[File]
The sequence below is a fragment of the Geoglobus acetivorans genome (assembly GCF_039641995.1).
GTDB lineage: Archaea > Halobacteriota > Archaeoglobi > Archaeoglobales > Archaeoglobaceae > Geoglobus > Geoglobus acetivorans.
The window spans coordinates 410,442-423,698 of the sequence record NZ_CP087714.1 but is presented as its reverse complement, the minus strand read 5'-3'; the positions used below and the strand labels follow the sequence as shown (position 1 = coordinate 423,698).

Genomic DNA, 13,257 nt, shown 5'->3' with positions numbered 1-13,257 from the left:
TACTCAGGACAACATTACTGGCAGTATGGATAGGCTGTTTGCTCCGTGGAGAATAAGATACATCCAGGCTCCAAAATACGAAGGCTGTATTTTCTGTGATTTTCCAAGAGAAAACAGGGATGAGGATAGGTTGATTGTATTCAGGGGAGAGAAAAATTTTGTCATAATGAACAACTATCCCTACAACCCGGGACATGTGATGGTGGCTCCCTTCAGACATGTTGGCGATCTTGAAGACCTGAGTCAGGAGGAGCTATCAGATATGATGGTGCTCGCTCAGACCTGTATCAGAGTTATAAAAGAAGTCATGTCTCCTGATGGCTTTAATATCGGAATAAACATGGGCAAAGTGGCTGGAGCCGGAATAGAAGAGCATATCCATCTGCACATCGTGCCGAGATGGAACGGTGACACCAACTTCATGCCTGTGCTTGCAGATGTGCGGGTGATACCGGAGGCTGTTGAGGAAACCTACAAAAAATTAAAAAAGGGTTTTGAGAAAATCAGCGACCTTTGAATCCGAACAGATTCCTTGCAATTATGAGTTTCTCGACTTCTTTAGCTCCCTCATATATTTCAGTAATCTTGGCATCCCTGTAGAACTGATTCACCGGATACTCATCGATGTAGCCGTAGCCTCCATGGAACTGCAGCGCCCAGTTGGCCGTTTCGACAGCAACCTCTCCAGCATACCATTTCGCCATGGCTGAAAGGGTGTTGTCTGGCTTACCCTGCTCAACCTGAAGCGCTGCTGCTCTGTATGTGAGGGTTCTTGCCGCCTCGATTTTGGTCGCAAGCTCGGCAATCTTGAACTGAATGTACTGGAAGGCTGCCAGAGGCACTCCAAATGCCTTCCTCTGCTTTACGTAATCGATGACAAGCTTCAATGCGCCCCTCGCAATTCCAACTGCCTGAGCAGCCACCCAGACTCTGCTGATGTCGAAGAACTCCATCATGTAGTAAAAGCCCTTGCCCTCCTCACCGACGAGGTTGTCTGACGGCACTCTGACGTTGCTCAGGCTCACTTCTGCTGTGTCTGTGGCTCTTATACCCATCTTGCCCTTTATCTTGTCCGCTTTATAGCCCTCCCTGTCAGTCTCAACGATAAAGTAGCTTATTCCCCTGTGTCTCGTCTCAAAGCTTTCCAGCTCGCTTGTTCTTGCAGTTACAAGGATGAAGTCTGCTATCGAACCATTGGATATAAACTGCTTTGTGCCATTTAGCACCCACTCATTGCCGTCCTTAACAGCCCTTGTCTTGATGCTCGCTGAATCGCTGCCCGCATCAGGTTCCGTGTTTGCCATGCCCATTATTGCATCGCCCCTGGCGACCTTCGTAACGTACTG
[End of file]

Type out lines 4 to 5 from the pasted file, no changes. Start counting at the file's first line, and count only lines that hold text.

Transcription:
Genomic DNA, 13,257 nt, shown 5'->3' with positions numbered 1-13,257 from the left:
TACTCAGGACAACATTACTGGCAGTATGGATAGGCTGTTTGCTCCGTGGAGAATAAGATACATCCAGGCTCCAAAATACGAAGGCTGTATTTTCTGTGATTTTCCAAGAGAAAACAGGGATGAGGATAGGTTGATTGTATTCAGGGGAGAGAAAAATTTTGTCATAATGAACAACTATCCCTACAACCCGGGACATGTGATGGTGGCTCCCTTCAGACATGTTGGCGATCTTGAAGACCTGAGTCAGGAGGAGCTATCAGATATGATGGTGCTCGCTCAGACCTGTATCAGAGTTATAAAAGAAGTCATGTCTCCTGATGGCTTTAATATCGGAATAAACATGGGCAAAGTGGCTGGAGCCGGAATAGAAGAGCATATCCATCTGCACATCGTGCCGAGATGGAACGGTGACACCAACTTCATGCCTGTGCTTGCAGATGTGCGGGTGATACCGGAGGCTGTTGAGGAAACCTACAAAAAATTAAAAAAGGGTTTTGAGAAAATCAGCGACCTTTGAATCCGAACAGATTCCTTGCAATTATGAGTTTCTCGACTTCTTTAGCTCCCTCATATATTTCAGTAATCTTGGCATCCCTGTAGAACTGATTCACCGGATACTCATCGATGTAGCCGTAGCCTCCATGGAACTGCAGCGCCCAGTTGGCCGTTTCGACAGCAACCTCTCCAGCATACCATTTCGCCATGGCTGAAAGGGTGTTGTCTGGCTTACCCTGCTCAACCTGAAGCGCTGCTGCTCTGTATGTGAGGGTTCTTGCCGCCTCGATTTTGGTCGCAAGCTCGGCAATCTTGAACTGAATGTACTGGAAGGCTGCCAGAGGCACTCCAAATGCCTTCCTCTGCTTTACGTAATCGATGACAAGCTTCAATGCGCCCCTCGCAATTCCAACTGCCTGAGCAGCCACCCAGACTCTGCTGATGTCGAAGAACTCCATCATGTAGTAAAAGCCCTTGCCCTCCTCACCGACGAGGTTGTCTGACGGCACTCTGACGTTGCTCAGGCTCACTTCTGCTGTGTCTGTGGCTCTTATACCCATCTTGCCCTTTATCTTGTCCGCTTTATAGCCCTCCCTGTCAGTCTCAACGATAAAGTAGCTTATTCCCCTGTGTCTCGTCTCAAAGCTTTCCAGCTCGCTTGTTCTTGCAGTTACAAGGATGAAGTCTGCTATCGAACCATTGGATATAAACTGCTTTGTGCCATTTAGCACCCACTCATTGCCGTCCTTAACAGCCCTTGTCTTGATGCTCGCTGAATCGCTGCCCGCATCAGGTTCCGTGTTTGCCATGCCCATTATTGCATCGCCCCTGGCGACCTTCGTAACGTACTG